The World Is Coming Apart. What Can I Do?

I was stunned like many of you were to hear about the attacks in Paris by terrorists. I was especially concerned because I have friends living there.

Mark Oldham and Gretchen Beil were students in my youth group, and I was their youth pastor through their junior high and high school years. After high school, they married and eventually ended up living Paris.

They and their children love Paris. It's their home. Even though I discovered they were safe after the attacks, I was broken-hearted that their home was attacked, because I love them.

Mark, Gretchen, me - we're all from Oklahoma. We're the home to the largest tornado in history (and lots of other damaging tornadoes every year), the Murrah Federal building bombing attack in 1995 (the largest act of domestic terrorism in our history), and most recently a senseless car crash through the homecoming parade crowd at Oklahoma State University.

We're no strangers to tough times. But if you take the time to Google "tragedy in __________," and insert the name of your state, I'm sure the list would be just as long, if not longer.

Many times we feel helpless in the face of tragedy. It doesn't matter if that tragedy is a half a world away, or right in our own city. The calamity can seem so enormous, so overwhelming that it stops us stunned and numb in our tracks. Our friends may be hurting. Our kids are asking tough questions. Our co-workers are confused or conflicted about it all.

What can we do? Here are a few ideas:

  • Take A Breath - Make sure it's a long, slow deep one. Maybe take 3 or 4 of them.
  • Donate - With crisis typically comes a need for resources, whether it be cash donations, food, whatever. Just help as you can.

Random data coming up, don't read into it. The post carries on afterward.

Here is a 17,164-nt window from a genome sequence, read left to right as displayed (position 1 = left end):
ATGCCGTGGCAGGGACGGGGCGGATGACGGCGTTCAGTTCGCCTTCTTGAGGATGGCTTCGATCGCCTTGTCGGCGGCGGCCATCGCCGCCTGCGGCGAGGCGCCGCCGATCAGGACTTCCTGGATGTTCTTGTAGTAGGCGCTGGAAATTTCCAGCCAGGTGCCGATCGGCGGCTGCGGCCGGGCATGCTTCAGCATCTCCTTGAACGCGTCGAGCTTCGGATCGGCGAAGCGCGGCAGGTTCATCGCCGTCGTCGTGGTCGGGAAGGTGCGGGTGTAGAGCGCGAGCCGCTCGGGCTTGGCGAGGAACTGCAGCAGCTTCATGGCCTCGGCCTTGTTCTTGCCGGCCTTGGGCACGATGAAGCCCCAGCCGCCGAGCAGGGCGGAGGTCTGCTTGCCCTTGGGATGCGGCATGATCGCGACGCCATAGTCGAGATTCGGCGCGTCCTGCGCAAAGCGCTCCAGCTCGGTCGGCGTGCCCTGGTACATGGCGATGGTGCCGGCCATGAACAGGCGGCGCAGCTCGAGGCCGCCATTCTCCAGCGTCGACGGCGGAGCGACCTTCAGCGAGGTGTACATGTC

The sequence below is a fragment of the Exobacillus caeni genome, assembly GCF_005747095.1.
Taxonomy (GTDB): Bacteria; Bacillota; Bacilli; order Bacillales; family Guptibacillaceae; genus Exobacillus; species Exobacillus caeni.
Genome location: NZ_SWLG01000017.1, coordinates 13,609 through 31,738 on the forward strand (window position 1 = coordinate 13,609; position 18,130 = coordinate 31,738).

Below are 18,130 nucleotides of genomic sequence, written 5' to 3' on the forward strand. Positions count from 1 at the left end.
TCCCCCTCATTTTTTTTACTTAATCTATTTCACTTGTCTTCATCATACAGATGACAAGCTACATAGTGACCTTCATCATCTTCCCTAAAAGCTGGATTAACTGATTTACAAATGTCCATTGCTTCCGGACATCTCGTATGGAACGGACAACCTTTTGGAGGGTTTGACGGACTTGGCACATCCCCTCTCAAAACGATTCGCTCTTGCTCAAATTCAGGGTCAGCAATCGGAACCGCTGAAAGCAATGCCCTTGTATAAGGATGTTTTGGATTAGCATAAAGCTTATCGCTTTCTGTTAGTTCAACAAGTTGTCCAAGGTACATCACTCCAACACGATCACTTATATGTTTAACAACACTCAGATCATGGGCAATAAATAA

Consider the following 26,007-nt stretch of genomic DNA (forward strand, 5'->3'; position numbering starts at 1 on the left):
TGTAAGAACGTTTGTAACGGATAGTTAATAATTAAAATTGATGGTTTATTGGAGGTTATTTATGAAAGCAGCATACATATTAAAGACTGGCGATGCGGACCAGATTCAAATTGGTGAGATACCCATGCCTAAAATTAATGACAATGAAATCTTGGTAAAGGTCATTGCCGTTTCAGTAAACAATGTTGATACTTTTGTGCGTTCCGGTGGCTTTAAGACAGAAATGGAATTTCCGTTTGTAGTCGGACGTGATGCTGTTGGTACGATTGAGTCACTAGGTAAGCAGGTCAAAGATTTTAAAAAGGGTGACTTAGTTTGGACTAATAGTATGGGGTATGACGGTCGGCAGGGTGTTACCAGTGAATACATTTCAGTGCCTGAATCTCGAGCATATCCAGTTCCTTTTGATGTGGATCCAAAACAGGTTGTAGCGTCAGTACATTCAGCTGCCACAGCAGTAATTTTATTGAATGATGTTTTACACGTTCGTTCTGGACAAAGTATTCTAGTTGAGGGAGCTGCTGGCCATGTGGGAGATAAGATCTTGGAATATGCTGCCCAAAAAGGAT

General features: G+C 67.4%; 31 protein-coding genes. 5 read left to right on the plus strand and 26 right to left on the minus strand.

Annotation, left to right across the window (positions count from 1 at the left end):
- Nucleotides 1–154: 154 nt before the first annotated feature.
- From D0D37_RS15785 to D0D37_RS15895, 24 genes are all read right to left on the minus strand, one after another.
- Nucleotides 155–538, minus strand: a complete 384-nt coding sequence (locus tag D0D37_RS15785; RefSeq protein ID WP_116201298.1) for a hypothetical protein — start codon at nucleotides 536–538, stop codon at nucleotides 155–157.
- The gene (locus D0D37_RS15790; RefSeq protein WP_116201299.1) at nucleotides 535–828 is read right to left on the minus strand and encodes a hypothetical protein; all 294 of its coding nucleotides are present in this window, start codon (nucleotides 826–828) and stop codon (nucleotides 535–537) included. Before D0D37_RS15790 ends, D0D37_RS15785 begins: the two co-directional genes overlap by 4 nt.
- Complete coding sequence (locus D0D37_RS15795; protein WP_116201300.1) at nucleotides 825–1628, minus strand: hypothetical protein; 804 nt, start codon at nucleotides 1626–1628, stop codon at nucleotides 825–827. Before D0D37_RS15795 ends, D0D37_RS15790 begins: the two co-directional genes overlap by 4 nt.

• Listen Wisely - Not all information is good information. Trust credible sources. Before reacting or overreacting, make sure that the information you're receiving has been verified.
  • Pray - Yes, I said it. Some things are just way too big for us to face without help from God.
  • Relax - I'm not suggesting you have a nonchalant attitude. Rather, I'm encouraging you to remember that there's only so much you can do, and that some things are simply out of your control.
  • Focus - Big problems can be faced with big solutions, but more often than not they are overcome or worked through by lots of people applying lots of smaller efforts and solutions. Focus on what you can do to help or move forward, no matter the size of your efforts.
  • Talk It Out - Find others who will listen, and dialogue about constructive ways to help and respond to the challenge. Everyone brings a different perspective and offers a different set of solutions or ideas.
  • Rally Support If You Are Able - Whether it's organizing a blood drive, establishing a Go Fund Me campaign, or making a donation to a relief agency, you can be the linchpin of a movement to make a difference. The only thing stopping you is you.
  • Put The Needs Of People As A Primary Concern - It may not be as glamorous or exciting to make a donation, write a card or make a phone call to someone in need, but it could drastically impact their world and their heart in a powerful way.
  • Clear Your Head - It may sound strange, but it's amazing what 30 minutes of relaxing music, reading a book or taking a walk can do for your nerves and for your attitude. You're not much help in any situation if you're a wreck emotionally, mentally or physically.
  • Do Something - You can't do everything. You can't make it all right, fixed or better. But there is no excuse for remaining idle or standing still on the sidelines. In times of crises it is the character of honorable men that make history and shape the future. Be that person.

Charles DeGaulle once said: "Faced with crisis, the man of character falls back on himself. He imposes his own stamp of action, takes responsibility for it, makes it his own." It's fitting that in light of what has happened in Paris that we take the words of this historic French leader to heart.

Crisis